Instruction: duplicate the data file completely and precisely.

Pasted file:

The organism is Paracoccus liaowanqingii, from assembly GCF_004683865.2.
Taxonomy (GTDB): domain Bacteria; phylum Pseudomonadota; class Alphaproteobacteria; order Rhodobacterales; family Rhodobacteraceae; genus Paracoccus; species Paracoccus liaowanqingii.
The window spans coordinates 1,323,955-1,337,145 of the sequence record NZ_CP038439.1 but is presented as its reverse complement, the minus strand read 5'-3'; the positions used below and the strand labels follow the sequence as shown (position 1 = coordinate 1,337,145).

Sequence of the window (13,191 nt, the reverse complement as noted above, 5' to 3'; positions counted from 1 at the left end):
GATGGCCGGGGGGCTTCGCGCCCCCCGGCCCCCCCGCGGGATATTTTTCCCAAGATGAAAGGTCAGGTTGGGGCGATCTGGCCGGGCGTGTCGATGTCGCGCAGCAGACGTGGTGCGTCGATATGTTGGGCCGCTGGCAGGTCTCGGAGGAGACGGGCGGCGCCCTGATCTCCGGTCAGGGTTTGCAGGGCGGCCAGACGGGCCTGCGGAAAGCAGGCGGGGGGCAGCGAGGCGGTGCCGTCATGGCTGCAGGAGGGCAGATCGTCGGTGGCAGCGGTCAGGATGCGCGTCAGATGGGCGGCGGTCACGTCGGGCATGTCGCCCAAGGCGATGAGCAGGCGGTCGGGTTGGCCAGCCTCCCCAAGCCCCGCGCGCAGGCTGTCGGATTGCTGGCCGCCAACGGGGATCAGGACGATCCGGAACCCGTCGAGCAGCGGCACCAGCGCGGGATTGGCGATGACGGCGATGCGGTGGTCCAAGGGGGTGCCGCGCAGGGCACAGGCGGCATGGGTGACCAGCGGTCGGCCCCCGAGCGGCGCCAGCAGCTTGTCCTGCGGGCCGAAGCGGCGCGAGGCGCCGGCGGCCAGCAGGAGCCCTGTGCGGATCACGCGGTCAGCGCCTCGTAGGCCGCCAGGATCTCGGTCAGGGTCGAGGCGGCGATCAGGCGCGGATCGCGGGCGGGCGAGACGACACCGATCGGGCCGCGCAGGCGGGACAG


The organism is Paracoccus liaowanqingii, from assembly GCF_004683865.2.
Taxonomy (GTDB): domain Bacteria; phylum Pseudomonadota; class Alphaproteobacteria; order Rhodobacterales; family Rhodobacteraceae; genus Paracoccus; species Paracoccus liaowanqingii.
The window spans coordinates 1,323,955-1,337,145 of the sequence record NZ_CP038439.1 but is presented as its reverse complement, the minus strand read 5'-3'; the positions used below and the strand labels follow the sequence as shown (position 1 = coordinate 1,337,145).

Sequence of the window (13,191 nt, the reverse complement as noted above, 5' to 3'; positions counted from 1 at the left end):
GATGGCCGGGGGGCTTCGCGCCCCCCGGCCCCCCCGCGGGATATTTTTCCCAAGATGAAAGGTCAGGTTGGGGCGATCTGGCCGGGCGTGTCGATGTCGCGCAGCAGACGTGGTGCGTCGATATGTTGGGCCGCTGGCAGGTCTCGGAGGAGACGGGCGGCGCCCTGATCTCCGGTCAGGGTTTGCAGGGCGGCCAGACGGGCCTGCGGAAAGCAGGCGGGGGGCAGCGAGGCGGTGCCGTCATGGCTGCAGGAGGGCAGATCGTCGGTGGCAGCGGTCAGGATGCGCGTCAGATGGGCGGCGGTCACGTCGGGCATGTCGCCCAAGGCGATGAGCAGGCGGTCGGGTTGGCCAGCCTCCCCAAGCCCCGCGCGCAGGCTGTCGGATTGCTGGCCGCCAACGGGGATCAGGACGATCCGGAACCCGTCGAGCAGCGGCACCAGCGCGGGATTGGCGATGACGGCGATGCGGTGGTCCAAGGGGGTGCCGCGCAGGGCACAGGCGGCATGGGTGACCAGCGGTCGGCCCCCGAGCGGCGCCAGCAGCTTGTCCTGCGGGCCGAAGCGGCGCGAGGCGCCGGCGGCCAGCAGGAGCCCTGTGCGGATCACGCGGTCAGCGCCTCGTAGGCCGCCAGGATCTCGGTCAGGGTCGAGGCGGCGATCAGGCGCGGATCGCGGGCGGGCGAGACGACACCGATCGGGCCGCGCAGGCGGGACAG